Consumers who seek out full spectrum CBD often look for these test results in order to ensure a complete, diverse cannabinoid and terpene profile.
Manufacturers value these lab tests as a way to hold themselves accountable for the quality of their product, and as a way to help establish consumer trust.
Some brands may test hemp material several times throughout the manufacturing process, but the final batch tests are frequently considered the most important because they directly display information related to the product consumers will receive.
Because of sparse industry regulations these tests are not mandatory, but they are becoming even more important as leading brands popularize the practice.
Many people like to buy their CBD products in bulk in order to save money, which begs the question—how long will full spectrum CBD last?
Unfortunately, there is no easy answer. The shelf life of any individual product varies based on things like purity, added ingredients, possible contamination during manufacturing, and more.
Choosing a high-quality CBD product that is well-made and free of contamination is the best way to ensure a lengthy shelf life. This highlights the importance of choosing a brand carefully.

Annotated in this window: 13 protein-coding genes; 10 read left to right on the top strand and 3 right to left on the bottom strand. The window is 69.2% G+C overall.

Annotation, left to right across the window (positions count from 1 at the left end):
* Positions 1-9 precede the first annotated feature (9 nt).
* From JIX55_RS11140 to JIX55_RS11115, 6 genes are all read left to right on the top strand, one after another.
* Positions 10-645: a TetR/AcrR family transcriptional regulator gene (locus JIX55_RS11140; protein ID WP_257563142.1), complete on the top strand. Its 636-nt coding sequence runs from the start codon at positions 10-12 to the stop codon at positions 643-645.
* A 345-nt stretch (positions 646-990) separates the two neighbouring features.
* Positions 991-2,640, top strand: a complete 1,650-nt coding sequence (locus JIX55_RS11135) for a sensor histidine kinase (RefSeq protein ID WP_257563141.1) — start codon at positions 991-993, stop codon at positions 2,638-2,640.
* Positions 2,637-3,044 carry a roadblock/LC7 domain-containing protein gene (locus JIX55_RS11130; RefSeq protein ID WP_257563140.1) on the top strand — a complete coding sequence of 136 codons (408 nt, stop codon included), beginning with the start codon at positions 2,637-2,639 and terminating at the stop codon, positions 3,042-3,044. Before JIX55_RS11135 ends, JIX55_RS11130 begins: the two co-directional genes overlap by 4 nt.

Well made CBD products can last for months or even years. If you carefully vet and trust the brand you choose, you can also rely on them to provide accurate information about the product’s shelf life, too.
Because formulations are so diverse, the flavor of full spectrum CBD products varies greatly. The amount of “plant-flavor” that comes through to the final product depends on the type and amount of refinement processes used during manufacturing.
For instance, a common formulation for a standard full spectrum tincture is whole-plant hemp oil with MCT oil from coconuts. These tinctures usually taste mild and hempy, with an oily mouthfeel.